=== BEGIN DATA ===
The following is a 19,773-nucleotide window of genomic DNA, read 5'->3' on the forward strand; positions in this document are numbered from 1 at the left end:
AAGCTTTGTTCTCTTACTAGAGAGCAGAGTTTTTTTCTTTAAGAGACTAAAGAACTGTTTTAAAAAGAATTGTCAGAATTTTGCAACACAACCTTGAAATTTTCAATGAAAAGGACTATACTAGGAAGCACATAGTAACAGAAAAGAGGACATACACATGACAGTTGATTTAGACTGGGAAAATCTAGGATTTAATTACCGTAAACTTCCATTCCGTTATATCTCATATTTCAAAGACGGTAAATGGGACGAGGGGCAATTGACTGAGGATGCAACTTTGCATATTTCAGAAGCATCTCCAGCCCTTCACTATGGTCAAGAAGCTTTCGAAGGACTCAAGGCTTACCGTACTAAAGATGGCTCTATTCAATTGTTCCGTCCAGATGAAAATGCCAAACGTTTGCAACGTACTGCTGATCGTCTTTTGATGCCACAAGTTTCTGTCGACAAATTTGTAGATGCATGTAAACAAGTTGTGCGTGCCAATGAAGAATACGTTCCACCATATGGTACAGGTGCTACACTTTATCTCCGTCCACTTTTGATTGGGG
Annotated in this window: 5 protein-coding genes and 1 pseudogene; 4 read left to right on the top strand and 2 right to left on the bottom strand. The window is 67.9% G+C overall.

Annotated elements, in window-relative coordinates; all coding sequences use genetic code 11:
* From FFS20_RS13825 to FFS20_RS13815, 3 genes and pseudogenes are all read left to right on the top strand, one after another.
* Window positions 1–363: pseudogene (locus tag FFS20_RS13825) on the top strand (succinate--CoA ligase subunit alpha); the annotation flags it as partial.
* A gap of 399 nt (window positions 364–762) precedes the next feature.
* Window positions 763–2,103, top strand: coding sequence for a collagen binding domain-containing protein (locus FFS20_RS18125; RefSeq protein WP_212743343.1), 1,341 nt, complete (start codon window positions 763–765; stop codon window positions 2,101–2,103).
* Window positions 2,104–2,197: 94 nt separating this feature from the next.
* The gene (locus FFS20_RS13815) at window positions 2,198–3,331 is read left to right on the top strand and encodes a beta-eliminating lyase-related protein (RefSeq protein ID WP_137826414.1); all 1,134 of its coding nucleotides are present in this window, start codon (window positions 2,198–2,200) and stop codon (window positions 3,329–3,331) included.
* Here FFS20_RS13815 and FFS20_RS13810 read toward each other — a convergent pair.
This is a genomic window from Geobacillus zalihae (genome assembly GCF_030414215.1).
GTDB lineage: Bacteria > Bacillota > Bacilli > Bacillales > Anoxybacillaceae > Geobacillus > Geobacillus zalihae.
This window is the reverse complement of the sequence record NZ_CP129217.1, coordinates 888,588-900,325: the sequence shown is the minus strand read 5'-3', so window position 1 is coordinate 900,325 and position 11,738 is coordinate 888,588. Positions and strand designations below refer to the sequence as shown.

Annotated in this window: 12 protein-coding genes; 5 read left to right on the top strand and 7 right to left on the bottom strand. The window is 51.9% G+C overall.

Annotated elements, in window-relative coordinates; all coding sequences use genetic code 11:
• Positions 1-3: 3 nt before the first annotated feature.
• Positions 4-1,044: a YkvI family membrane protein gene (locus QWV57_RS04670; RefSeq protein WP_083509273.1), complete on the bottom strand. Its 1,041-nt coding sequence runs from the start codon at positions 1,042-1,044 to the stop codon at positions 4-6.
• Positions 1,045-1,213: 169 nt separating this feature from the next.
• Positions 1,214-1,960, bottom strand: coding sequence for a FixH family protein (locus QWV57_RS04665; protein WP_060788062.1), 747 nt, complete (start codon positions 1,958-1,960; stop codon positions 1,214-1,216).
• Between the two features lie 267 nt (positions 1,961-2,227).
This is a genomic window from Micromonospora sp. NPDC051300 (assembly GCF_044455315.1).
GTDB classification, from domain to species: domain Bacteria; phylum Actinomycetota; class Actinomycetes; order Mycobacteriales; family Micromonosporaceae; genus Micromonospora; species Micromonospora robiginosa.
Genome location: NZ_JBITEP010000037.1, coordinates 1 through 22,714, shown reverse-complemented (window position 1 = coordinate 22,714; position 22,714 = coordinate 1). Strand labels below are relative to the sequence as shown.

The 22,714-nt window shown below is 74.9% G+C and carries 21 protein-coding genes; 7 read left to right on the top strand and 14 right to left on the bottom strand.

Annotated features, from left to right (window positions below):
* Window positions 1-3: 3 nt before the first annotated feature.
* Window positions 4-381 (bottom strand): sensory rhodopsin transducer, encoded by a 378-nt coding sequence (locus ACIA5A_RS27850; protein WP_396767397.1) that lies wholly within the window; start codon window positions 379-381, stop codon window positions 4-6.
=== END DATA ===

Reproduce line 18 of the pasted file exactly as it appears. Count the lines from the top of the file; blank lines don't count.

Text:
• Positions 4-1,044: a YkvI family membrane protein gene (locus QWV57_RS04670; RefSeq protein WP_083509273.1), complete on the bottom strand. Its 1,041-nt coding sequence runs from the start codon at positions 1,042-1,044 to the stop codon at positions 4-6.